In general, an estate administrator can be anyone over 18 and competent to handle the responsibility. The grantor (the deceased individual) can name anyone they choose as their representative. In some instances, the grantor can enlist the services of a professional estate administration attorney to avoid overwhelming loved ones. 

Dying Without a Will 

Dying without a will – also known as dying intestate – causes the court to appoint an estate administrator. The court generally appoints a close family member. However, the family may request the court name a professional estate administration attorney.  

In this scenario, the estate must go through the probate process. In probate, the court decides who gets what using a rule called intestate succession. Intestate succession establishes the order of who gets ownership as follows: surviving spouse, children, parents, and siblings. 

The Role of an Estate Executor or Personal Representative in Tennessee

An estate executor or personal representative essentially plays the same role. Here is a closer look at the individual tasks they must perform. 

Estate Administration 

This process involves closing the grantor’s affairs. This process includes paying off outstanding liabilities (i.e., credit cards, mortgages, personal loans), covering final medical or funeral expenses, asset distribution, and supervising asset management until ownership is officially transferred.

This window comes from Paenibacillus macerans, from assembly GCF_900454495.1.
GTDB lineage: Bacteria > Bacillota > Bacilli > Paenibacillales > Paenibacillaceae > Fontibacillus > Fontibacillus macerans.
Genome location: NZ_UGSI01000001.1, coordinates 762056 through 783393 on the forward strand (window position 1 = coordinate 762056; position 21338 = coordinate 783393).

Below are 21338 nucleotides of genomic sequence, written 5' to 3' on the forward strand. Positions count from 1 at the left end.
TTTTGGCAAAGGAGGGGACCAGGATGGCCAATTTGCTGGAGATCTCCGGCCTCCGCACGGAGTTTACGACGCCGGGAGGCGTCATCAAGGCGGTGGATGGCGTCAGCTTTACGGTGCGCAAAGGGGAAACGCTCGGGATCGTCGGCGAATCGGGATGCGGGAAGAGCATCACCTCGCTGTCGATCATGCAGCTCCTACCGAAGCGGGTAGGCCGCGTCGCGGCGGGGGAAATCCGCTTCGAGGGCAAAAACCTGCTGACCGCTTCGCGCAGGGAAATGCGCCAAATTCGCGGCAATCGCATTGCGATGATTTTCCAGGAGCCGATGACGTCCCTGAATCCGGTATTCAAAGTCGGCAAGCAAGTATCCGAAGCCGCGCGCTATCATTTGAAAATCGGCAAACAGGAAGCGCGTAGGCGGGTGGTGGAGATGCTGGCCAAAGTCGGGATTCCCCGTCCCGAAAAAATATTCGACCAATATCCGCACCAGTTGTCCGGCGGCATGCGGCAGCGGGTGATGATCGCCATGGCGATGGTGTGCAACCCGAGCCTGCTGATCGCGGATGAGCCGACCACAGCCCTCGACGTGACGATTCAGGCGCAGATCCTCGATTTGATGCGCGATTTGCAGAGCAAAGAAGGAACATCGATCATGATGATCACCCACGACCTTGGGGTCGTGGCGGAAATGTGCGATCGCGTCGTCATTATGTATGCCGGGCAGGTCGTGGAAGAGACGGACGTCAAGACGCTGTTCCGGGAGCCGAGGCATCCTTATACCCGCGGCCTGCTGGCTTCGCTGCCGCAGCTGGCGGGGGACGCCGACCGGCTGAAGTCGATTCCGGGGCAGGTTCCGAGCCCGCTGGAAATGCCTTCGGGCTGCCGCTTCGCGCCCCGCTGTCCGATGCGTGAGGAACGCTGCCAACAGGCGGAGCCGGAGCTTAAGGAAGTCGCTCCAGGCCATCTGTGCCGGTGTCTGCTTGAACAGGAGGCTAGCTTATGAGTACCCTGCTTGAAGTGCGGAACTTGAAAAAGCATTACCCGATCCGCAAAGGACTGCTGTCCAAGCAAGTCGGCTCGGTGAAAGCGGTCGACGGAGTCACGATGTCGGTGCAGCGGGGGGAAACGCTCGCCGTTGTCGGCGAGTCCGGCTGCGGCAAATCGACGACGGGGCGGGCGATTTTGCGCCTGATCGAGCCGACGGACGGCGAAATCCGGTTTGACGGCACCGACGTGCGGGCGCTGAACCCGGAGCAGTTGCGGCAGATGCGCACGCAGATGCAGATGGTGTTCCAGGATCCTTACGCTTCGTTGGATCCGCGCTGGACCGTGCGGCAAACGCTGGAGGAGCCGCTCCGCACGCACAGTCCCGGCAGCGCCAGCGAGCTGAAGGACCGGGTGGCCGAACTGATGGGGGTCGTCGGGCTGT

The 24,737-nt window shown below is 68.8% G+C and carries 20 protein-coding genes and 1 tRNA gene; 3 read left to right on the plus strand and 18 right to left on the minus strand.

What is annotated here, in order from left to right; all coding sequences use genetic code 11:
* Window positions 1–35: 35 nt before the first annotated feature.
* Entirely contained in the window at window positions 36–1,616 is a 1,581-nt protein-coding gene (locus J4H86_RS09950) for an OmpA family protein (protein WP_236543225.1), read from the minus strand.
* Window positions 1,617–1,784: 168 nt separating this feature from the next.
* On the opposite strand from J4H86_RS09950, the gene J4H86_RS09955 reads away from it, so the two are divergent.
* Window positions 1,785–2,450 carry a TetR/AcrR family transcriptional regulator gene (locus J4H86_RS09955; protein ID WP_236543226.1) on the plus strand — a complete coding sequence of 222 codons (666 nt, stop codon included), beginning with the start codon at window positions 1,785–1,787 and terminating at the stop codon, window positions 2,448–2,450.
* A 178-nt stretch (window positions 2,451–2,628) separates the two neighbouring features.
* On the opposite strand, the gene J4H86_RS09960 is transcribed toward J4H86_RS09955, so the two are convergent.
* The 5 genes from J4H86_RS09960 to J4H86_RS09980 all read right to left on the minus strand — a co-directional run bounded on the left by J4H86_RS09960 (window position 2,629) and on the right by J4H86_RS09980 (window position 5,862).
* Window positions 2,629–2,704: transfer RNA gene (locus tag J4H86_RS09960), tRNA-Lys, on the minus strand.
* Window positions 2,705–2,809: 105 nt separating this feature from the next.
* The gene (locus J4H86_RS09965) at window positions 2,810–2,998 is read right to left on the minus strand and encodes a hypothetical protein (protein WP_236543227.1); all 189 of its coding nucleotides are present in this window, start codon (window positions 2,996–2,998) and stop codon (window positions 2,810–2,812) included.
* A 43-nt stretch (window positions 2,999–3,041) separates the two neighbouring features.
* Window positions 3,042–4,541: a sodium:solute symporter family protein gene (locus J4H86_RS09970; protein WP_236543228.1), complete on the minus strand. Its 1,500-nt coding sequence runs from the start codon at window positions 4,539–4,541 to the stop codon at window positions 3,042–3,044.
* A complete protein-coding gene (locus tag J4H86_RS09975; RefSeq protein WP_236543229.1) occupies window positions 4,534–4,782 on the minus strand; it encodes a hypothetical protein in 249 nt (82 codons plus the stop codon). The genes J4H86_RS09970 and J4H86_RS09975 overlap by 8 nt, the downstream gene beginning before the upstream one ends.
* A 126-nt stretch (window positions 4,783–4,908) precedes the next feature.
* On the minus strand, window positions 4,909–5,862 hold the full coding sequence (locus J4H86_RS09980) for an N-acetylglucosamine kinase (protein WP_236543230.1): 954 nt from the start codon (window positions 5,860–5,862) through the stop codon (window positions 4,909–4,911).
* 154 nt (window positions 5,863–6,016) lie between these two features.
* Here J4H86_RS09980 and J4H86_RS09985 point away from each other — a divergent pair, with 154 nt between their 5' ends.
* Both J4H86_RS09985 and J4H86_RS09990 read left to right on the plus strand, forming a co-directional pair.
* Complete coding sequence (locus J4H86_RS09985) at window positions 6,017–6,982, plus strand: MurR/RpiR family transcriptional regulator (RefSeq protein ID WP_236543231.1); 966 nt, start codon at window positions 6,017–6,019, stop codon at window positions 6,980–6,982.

The administrator must also deal with non-probate assets, such as insurance policies, personal effects, pensions, social security payments, and retirement accounts. 

A key function in estate management is dealing with creditors. Please note that liabilities must be dealt with before assets can be formally transferred to beneficiaries. Administrators can negotiate with creditors to ensure claims are avoided. For instance, the estate administrator can contact a mortgage lender to negotiate mortgage repayment. Repayment could be made following the property’s sale or an insurance payout.